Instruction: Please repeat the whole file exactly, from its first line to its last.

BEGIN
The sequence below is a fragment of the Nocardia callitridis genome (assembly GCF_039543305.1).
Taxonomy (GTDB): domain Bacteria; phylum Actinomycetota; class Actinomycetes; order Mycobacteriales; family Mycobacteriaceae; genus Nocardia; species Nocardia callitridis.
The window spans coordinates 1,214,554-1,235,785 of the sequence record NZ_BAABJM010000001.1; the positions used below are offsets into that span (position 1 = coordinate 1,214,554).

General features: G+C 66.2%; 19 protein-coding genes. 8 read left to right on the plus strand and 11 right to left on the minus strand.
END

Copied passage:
The sequence below is a fragment of the Nocardia callitridis genome (assembly GCF_039543305.1).
Taxonomy (GTDB): domain Bacteria; phylum Actinomycetota; class Actinomycetes; order Mycobacteriales; family Mycobacteriaceae; genus Nocardia; species Nocardia callitridis.
The window spans coordinates 1,214,554-1,235,785 of the sequence record NZ_BAABJM010000001.1; the positions used below are offsets into that span (position 1 = coordinate 1,214,554).

General features: G+C 66.2%; 19 protein-coding genes. 8 read left to right on the plus strand and 11 right to left on the minus strand.